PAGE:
Most happily yesterday passed over quietly. The meeting was held and the subjoined resolutions were unanimously passed. About mid-day, a platform was erected, and the Australian flag, and it only, hoisted to attract attention. Messers. Black, Kennedy, and Humffray, arrived by the conveyances from Geelong immediately before the hour of meeting. After their arrival some time proceedings began. Mr T. Hayes having been voted into the chair, the deputation to town was called on to state how matters stood there. It was stated that the hands of his Excellency are so bound that he is comparatively powerless, in so far as the extension of the franchise to the diggers, the more perfect unlocking of the lands, and the release of the prisoners, when demanded by the diggers. Strong hopes however, are entertained by the deputation that if a memorial be presented the prisoners will be immediately released. The appointment of a liberally-constituted commission is considered to be an event of importance, as the instructions of the commission are to rectify all that is wrong, as far as there is power vested in them or Sir Charles. Mr. Hoyloake had not returned from his mission to the upcountry gold fields, but he is at present hourly expected. The principal speakers were Reynolds, Weeks, Salor, Brady, Vern, Quin, G. Black, Wheatley, Murname, Ross, Hummfray, Kennedy, & c. The resolutions were:- 1. That this meeting views with the hottest indignation, the daring calumny of His Honor the Acting Chief Justice, while on the Bench, of the brave and struggling sufferers of Clare, Tipperary, Bristol and other districts, in their endeavours to assert their legitimate rights, and do hereby give the most determined and the most emphatic denial of the assertions of His Honor, in stigmatising as riots the perservering and indomitable struggles (line not readable) for freedom of the brave people of England and Ireland during the last 80 years. 2. That a meeting of the members of the Reform League be called at the Adelphi Theatre, on next Sunday at 2 o’clock, to elect a central committee, and that each 50 members of the League have the power to elect one member of the Central Committee. 3. That this meeting, being convinced that the obnoxious Licence-fee is an imposition and an unjusitfiable tax on free labour, pledges itself to take immediate steps to abolish the same by at once burning all their licences. That in the event of any party being arrested for having no licence, that the united people will, under all circumstances, defend and protect them. 4. That as the diggers have determined to pay no more licences, it is necessary for them to be prepared, for the contingency, as it would be wholly inconsistent, after refusing to pay a licence, to call in a Commissioner for the adjustments of such disputes, and that this meeting therefore resolves that when any party or parties have a dispute, the parties so disputing shall each appoint one man, the two men thus appointed to call in a third, and these three to decide the case finally. 5. That this meeting will not feel bound to protect any man after 15th December, who shall not be a member of the Reform League before that day. 6. That this meeting protests against the common practice of bodies of military marching into a peacable district with fixed bayonets, and also any force, police or otherwise, firing on the people under any circumstances, without the previous reading of the Riot Act, and that if Government officials continue to act thus unconstitutionally, we cannot be responsible from similar or worse deeds from the people. Right Rev. Bishop Goold, and Rev. Mr. Downing, came from Melbourne yesterday. So urgent did they consider their business that, I understand, they travelled all the night previous. After their arrival, Rev. Mr. Downing and the Rev. Mr. Smith tried to persuade both the Committee and the meeting to give up the intended burning of the license, but without avail. The amendment to resolution three had scarcely a favorer. If I understand aright, this deputation came up at the instigation of the Government, which wished them to use their influence and prevent the hurrying on of the crises which nears, now that the licences are burned. The number of licenses already burned is pretty large; the next license hunting day is the one on which all eyes are at present centred. During the earlier portion of the meeting, and for some time, the military under arms were posted in the gully beneath the Camp, and all the other force was under arms in the Camp. The Rev. Mr. Smith and Mr. Kennedy went over, at the request of the Committee, and wished military to be withdrawn from the sight of the meeting, as there was no real use for the display, and that may felt irritated at such open parade of power. The meeting passed off quietly; there was a large number of persons fully armed, who kept up a running fire of small arms. The meeting dispersed with only a slight accident to a horse from a pistol ball.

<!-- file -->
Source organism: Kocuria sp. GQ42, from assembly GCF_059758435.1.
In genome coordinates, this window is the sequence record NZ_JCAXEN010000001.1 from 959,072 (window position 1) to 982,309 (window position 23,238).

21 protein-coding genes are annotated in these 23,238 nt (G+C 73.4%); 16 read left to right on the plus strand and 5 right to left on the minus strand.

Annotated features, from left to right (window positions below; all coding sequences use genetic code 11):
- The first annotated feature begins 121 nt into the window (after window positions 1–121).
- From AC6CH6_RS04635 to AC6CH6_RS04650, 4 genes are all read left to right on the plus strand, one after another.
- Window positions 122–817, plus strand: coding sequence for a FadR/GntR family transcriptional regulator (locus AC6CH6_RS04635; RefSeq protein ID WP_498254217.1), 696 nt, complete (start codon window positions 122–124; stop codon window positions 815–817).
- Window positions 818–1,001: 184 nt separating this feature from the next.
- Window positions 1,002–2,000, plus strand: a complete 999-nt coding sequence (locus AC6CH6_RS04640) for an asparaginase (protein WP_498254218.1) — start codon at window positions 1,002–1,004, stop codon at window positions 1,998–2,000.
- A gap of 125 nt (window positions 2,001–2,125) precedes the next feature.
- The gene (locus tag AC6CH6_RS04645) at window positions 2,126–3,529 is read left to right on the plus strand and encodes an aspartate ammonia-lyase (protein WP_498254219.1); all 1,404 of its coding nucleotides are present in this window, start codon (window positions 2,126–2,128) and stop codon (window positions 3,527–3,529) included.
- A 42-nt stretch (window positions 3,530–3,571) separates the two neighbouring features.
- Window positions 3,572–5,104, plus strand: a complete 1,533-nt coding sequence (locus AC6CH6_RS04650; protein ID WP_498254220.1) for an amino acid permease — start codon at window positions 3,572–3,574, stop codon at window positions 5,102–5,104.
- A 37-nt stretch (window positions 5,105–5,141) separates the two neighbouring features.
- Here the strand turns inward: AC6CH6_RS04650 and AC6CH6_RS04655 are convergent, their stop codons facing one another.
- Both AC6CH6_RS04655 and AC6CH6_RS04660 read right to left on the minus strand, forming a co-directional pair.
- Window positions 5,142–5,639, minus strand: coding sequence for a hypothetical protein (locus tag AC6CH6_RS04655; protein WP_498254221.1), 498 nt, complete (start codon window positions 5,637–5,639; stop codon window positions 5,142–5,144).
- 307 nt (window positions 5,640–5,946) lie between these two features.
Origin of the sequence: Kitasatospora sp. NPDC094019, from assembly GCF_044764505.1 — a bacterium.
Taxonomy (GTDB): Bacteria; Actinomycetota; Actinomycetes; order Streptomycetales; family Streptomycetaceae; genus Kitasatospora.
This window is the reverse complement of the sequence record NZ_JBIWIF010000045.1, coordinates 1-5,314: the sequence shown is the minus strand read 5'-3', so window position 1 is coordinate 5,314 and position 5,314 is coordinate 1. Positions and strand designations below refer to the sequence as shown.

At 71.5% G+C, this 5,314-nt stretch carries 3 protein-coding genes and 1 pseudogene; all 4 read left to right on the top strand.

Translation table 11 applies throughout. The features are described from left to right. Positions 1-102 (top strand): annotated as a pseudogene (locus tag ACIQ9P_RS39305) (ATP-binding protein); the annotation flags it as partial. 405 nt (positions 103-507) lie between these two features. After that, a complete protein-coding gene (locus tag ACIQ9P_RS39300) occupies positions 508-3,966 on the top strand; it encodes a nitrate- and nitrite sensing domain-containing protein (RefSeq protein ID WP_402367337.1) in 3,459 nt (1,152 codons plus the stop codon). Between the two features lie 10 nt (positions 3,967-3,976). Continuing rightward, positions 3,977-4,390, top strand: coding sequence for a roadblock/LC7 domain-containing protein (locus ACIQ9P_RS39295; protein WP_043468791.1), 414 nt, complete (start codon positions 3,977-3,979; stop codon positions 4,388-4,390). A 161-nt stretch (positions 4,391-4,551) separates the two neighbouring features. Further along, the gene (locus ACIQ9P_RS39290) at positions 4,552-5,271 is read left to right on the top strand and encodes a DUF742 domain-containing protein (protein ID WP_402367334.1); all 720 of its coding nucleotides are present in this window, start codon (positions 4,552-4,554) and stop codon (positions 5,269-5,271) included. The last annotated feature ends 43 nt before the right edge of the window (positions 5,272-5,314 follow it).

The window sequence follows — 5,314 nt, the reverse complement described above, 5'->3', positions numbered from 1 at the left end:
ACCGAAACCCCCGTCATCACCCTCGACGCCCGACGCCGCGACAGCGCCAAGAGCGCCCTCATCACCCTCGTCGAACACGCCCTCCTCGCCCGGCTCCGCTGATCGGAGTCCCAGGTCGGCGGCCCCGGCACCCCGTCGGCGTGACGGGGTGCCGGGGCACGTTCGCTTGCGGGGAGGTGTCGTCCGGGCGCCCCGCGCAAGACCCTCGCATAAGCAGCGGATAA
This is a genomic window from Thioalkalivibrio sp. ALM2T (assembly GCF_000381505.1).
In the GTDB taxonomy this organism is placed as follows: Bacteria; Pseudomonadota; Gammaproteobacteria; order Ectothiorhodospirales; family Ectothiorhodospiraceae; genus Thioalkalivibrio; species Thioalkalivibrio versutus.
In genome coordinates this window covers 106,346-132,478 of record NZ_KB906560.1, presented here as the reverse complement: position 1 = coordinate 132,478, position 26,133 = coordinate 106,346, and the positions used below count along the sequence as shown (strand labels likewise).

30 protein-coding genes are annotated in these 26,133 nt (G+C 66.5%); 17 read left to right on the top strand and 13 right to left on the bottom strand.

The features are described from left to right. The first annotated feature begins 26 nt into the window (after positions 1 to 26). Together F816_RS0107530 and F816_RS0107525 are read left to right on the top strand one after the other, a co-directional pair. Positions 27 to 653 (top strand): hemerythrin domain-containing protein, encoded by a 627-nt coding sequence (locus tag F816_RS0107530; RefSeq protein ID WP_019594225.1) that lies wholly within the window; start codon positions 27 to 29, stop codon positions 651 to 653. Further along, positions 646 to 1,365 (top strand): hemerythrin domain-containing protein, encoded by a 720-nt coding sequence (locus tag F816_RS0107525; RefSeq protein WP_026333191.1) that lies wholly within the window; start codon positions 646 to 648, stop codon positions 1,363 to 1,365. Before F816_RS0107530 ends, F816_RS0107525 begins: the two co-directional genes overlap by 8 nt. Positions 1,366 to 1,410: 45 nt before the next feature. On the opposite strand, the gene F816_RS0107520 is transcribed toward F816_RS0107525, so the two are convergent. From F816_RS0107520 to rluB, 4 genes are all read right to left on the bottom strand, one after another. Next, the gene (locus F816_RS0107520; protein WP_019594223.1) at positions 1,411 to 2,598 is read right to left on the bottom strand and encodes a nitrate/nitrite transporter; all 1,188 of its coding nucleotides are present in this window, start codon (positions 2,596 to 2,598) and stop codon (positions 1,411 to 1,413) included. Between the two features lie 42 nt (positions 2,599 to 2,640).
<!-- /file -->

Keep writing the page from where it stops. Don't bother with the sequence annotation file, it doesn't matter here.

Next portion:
A large body of police was marched up yesterday evening to the Camp, on Eureka, to watch it, as the night before, there had been a complete rush made on it by the diggers there, and some violence committed. We have, I believe, (for I cannot arrive at correct official information) six soldiers and police in the hospital, some badly wounded, from the effects of Monday evening and nights row. This does not include Capt. Young, who was contractor for the conveyance of supplies from town, and who was cruelly used as to render his life in imminent danger. In addition to all this sad list, must be added one soldier of XII, who has died of a gun-shot wound. Many others, both officers and men, are seriously hurt, though not in the hospital. I have heard several versions of the origin of this quarrel. By tomorrow I hope to know the real state of the matter. This morning gives promise of providing a brichfielder; the dust is flying in all directions, under the influence of a strong hot wind.

Personal tools
Getting Started
Advanced Users